The planned naming of Castillo irritated the army high command, including its current chief, General Omar Halleslevens. Although Castillo has a masters degree in sociology and a diploma in business administration and economics in addition to her army career, they felt that her professional qualities—read military rank—were not up to scratch. The army top brass also still has bitter memories of Lenín Cerna, not just because of his authoritarian style but also because he continued to exert influence within the institution, particularly the intelligence unit known as the Defense Information Department (DID), for years after being retired from the army in February 2000.

The army’s virtual veto of Castillo was not at all to the liking of Ortega and Murillo, who felt that it was questioning their incipient national authority. For weeks Ortega distanced himself from the army’s upper echelons and even made two or three public declarations that reflected his annoyance.

The one that seemingly touched the most sensitive nerve was made in Tegucigalpa on November 29, when he stated in front of Honduran President Manuel Zelaya that “there has to be a reasonable balance of armed forces in the region, which need to be reduced in order to jointly confront the situations threatening Central Americans.” That same day, while declaring his “respect for the President-elect’s declarations,” an army spokesperson emphasized that “Nicaragua has the smallest army in Central America with the smallest budget and carries out tasks in support of the country’s development.” Soon afterward General Halleslevens himself reminded people that “Nicaragua has been committed to fostering peace in Central America for a long time and it was along those lines that President Bolaños took unilateral measures to reduce the army.” He also confirmed that he had not talked to Ortega about this issue.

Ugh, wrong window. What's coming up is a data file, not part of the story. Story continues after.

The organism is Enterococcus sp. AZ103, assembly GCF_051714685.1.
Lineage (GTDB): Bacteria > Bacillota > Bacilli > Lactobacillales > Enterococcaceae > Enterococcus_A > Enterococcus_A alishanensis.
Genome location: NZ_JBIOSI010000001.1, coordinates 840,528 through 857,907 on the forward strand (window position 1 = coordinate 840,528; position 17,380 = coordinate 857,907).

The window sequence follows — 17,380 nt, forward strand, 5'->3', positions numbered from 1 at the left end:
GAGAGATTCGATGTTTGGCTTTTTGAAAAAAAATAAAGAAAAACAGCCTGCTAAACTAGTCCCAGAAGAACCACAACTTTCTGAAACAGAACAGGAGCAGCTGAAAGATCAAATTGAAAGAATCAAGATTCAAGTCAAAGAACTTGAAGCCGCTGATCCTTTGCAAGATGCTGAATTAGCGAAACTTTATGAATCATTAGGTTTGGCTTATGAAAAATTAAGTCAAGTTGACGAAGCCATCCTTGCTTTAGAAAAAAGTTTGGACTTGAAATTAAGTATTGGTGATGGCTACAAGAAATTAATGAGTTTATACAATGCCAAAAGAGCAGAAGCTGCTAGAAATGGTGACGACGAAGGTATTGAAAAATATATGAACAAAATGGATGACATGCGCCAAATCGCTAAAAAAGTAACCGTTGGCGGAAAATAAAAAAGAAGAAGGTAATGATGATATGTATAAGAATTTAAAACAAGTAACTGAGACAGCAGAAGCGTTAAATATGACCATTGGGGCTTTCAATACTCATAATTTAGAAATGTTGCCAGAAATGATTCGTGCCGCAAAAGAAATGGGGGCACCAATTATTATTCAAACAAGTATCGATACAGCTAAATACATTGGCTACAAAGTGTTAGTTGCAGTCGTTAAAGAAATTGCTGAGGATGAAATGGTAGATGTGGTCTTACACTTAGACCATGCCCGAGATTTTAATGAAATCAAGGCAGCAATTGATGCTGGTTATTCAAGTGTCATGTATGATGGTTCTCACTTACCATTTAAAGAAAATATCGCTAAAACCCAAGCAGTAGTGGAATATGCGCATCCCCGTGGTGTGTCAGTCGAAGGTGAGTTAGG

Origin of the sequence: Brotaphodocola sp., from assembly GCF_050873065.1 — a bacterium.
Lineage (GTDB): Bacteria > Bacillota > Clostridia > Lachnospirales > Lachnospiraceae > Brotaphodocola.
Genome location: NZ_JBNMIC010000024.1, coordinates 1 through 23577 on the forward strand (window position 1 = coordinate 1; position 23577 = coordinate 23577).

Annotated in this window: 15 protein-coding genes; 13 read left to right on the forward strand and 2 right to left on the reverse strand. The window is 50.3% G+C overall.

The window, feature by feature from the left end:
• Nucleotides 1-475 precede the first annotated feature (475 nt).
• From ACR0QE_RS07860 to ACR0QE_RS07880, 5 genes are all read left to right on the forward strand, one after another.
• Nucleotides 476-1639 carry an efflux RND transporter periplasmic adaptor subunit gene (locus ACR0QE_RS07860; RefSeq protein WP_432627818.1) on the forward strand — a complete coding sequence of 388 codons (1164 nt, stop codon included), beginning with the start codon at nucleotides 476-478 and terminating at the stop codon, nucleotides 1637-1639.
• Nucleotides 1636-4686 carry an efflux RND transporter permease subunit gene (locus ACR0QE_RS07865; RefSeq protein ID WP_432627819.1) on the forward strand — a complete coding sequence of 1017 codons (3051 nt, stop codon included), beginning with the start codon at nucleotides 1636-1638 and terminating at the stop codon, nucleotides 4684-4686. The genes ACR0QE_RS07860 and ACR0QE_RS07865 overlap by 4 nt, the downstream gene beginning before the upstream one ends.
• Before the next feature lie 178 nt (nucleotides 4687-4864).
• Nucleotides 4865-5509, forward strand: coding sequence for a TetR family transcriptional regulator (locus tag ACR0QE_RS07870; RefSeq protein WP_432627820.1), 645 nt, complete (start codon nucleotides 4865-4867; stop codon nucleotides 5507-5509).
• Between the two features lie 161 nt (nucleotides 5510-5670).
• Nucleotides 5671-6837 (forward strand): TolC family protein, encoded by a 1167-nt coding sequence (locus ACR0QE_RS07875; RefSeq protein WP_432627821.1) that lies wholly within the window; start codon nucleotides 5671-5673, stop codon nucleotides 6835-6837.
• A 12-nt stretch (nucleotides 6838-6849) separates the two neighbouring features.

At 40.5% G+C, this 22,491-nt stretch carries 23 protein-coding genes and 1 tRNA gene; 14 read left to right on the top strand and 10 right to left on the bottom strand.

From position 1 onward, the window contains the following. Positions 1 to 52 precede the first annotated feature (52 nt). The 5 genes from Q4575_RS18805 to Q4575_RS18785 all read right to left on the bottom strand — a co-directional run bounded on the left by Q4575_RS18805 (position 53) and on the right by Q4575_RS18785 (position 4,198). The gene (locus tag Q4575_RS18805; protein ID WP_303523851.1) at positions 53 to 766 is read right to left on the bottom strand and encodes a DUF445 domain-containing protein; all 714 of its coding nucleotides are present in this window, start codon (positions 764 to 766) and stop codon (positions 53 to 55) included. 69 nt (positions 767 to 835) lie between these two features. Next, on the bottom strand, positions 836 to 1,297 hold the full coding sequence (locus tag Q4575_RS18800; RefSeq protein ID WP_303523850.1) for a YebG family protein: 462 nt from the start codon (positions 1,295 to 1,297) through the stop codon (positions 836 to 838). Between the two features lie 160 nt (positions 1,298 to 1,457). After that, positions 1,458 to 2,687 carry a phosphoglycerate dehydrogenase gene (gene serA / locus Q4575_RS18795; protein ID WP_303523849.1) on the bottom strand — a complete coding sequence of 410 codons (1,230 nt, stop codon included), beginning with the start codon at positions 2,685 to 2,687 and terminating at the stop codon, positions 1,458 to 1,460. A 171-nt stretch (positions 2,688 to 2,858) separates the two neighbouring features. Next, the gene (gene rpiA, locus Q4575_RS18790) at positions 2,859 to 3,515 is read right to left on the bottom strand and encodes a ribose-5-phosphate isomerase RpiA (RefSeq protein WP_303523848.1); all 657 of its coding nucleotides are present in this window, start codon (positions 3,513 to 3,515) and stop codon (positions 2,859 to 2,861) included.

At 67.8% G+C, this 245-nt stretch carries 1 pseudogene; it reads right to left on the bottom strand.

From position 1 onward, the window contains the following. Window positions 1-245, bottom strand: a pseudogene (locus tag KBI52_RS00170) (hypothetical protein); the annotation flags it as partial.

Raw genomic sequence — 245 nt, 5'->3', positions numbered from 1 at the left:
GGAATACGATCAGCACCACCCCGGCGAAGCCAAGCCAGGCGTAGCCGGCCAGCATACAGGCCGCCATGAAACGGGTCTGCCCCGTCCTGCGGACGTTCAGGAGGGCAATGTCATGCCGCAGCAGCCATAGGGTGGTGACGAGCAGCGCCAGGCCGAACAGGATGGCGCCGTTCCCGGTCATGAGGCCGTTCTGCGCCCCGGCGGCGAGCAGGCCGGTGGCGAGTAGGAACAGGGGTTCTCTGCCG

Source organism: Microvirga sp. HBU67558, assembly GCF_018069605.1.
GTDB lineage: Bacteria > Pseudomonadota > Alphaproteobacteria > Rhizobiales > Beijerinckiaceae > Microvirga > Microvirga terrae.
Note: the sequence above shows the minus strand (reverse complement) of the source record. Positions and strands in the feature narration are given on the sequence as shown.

The Copalar mega-dam
is at the crux of the crisis

Another of President-elect Ortega’s declarations aimed directly at the army’s surprising business interests. One of its generals, Adolfo Chamorro, is part of a group contracted by powerful Mexican companies to lobby the National Assembly for a law allowing the state to grant a concession and offer juicy benefits to people who are considering investing billions of dollars to build the pharaonic Copalar dam. Located on the Tuma River in the department of Matagalpa, this dam would produce up to 700 megawatts of hydroelectricity. As the issue had just been introduced into the National Assembly plenary for debate by then-legislator Bayardo Arce, Ortega ordered members of the FSLN bench to withdraw the project from the parliamentary agenda, publicly declaring his opposition, among other reasons because he had promised as much during the election campaign to thousands of inhabitants of Bocana de Paiwas, whose land would be flooded if the dam were built.

Throughout December relations between Ortega and the army were chilly, but never became really tense—Ortega simply ignored the army commanders for as long as he could. He finally opted to leave the Defense Ministry without a minister and following “extremely frank” talks with Halleslevens—who like Ortega comes from the town of La Libertad in the department of Chontales—made a number of important institutional concessions. These included using the Law 290 reforms on the organization of the executive branch to transfer responsibility for Civil Defense and the DID to the army. It was assigned previously to the Ministry of Defense, at least theoretically. In exchange, he received an explicit promise that the army would remain strictly subordinated to the President, including a “timely and exhaustive” supply of information processed by the DID.